>
> Is there any special reason to code the way you have done or is it just
> for testing purpose.
>
> MS
>


I notice your example has lost the friend relationship between outer and
inner. Was this intentional or merely an oversight?

 
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vindhya
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Posts: n/a
 
      07-19-2005
Oops I missed it. Anyways it has nothing to do with our problems.
What I think is that if we can seperate definition and implementaion
then we can achieve it. Have a look at the code below.

#include <iostream>

class outer {
public:
outer() ;
~outer() ;
private:
class inner;
inner* m_inner ;
public:
void dothis(void);
void dothat(void);



};

class outer::inner {
public:
inner();
~inner();
void dothis(void);
void dothat(void);
};

void outer::inner::dothis( void ) {} ;
void outer::inner::dothat( void ){} ;
void outer::dothis(void) { m_inner->dothis(); };
void outer::dothat(void) { m_inner->dothat(); };

 
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Alfonso Morra
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Posts: n/a
 
      07-19-2005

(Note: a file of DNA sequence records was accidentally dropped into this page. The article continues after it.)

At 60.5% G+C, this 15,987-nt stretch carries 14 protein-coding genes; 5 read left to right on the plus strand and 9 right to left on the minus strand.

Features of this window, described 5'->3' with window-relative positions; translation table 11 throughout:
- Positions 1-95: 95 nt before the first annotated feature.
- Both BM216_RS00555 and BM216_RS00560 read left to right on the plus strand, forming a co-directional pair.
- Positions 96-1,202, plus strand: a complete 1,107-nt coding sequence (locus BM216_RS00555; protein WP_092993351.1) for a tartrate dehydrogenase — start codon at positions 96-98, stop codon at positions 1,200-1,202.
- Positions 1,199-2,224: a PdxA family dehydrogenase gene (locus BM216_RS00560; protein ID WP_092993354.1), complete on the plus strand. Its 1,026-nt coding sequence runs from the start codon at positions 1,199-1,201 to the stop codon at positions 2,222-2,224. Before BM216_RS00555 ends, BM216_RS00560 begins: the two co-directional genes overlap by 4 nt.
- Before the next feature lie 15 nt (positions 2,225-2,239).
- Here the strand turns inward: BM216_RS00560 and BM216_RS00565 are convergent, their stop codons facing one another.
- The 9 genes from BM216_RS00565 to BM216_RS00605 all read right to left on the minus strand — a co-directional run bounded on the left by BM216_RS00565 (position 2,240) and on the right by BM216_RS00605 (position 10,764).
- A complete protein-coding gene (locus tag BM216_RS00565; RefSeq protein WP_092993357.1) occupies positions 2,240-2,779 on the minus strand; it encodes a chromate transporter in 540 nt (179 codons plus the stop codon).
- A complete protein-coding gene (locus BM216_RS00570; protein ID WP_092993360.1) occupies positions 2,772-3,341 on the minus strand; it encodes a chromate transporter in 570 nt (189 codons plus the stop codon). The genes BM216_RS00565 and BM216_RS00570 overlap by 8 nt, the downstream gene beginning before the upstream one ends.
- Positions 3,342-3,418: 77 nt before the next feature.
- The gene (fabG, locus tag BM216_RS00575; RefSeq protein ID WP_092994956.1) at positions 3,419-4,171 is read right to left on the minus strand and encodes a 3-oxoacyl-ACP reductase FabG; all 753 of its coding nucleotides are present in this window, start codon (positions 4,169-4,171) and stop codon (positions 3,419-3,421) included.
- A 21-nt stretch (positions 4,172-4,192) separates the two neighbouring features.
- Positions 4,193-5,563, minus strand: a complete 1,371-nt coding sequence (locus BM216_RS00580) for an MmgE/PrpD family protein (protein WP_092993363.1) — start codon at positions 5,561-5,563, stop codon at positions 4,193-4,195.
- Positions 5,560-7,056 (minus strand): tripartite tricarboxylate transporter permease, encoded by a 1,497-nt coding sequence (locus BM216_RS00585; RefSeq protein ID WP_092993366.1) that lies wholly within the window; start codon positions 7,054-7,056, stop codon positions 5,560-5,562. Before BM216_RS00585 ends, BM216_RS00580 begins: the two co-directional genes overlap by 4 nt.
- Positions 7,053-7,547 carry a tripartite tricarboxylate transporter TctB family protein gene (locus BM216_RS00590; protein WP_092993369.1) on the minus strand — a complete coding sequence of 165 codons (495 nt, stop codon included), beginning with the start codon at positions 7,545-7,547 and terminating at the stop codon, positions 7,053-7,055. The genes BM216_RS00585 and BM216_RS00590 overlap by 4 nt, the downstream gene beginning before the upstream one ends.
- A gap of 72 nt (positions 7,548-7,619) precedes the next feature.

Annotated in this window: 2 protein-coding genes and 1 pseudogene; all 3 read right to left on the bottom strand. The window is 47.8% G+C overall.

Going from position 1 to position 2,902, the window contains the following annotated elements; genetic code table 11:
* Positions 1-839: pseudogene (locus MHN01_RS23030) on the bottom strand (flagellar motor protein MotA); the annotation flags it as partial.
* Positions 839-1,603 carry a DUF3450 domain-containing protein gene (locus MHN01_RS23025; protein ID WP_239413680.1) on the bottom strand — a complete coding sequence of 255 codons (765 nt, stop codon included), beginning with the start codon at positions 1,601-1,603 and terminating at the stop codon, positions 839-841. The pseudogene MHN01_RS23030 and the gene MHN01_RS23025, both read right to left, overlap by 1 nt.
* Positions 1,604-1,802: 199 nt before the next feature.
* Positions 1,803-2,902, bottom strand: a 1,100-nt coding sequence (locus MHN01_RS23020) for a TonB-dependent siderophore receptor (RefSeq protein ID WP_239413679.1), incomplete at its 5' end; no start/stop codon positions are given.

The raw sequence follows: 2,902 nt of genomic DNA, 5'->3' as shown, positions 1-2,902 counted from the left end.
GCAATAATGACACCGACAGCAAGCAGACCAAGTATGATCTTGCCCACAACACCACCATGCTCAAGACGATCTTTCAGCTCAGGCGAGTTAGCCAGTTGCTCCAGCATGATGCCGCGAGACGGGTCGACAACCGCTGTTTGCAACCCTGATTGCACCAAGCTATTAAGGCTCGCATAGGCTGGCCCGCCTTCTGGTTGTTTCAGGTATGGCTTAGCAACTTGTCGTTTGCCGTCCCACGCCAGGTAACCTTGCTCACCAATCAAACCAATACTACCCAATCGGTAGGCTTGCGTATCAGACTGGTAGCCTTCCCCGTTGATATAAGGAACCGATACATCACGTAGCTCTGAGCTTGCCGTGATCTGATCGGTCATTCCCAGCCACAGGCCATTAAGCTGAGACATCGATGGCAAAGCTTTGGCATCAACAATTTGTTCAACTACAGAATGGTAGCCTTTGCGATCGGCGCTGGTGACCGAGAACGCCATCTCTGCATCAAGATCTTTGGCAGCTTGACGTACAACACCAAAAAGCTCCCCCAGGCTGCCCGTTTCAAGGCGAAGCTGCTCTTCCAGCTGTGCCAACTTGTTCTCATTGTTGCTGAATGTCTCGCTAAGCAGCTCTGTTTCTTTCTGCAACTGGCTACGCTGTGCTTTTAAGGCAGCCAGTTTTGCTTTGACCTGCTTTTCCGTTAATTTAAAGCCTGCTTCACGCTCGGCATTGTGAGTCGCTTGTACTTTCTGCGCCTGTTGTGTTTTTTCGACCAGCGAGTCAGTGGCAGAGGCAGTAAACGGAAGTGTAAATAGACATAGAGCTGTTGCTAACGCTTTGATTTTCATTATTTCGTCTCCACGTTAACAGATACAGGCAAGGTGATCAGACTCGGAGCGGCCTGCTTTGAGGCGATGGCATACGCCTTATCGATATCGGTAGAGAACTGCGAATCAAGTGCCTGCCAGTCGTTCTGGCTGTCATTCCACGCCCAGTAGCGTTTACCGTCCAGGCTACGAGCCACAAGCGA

vindhya wrote:

> Oops I missed it. Anyways it has nothing to do with our problems.
> What I think is that if we can seperate definition and implementaion
> then we can achieve it. Have a look at the code below.
>
> #include <iostream>
>
> class outer {
> public:
> outer() ;
> ~outer() ;
> private:
> class inner;
> inner* m_inner ;
> public:
> void dothis(void);
> void dothat(void);
>
>
>
> };
>
> class outer::inner {
> public:
> inner();
> ~inner();
> void dothis(void);
> void dothat(void);
> };
>
> void outer::inner::dothis( void ) {} ;
> void outer::inner::dothat( void ){} ;
> void outer::dothis(void) { m_inner->dothis(); };
> void outer::dothat(void) { m_inner->dothat(); };
>


This looks like a (nicer) solution - as it allows for a cleaner
partitionng between the classes. I'll play around for a while with this
and see where it leads ... tkx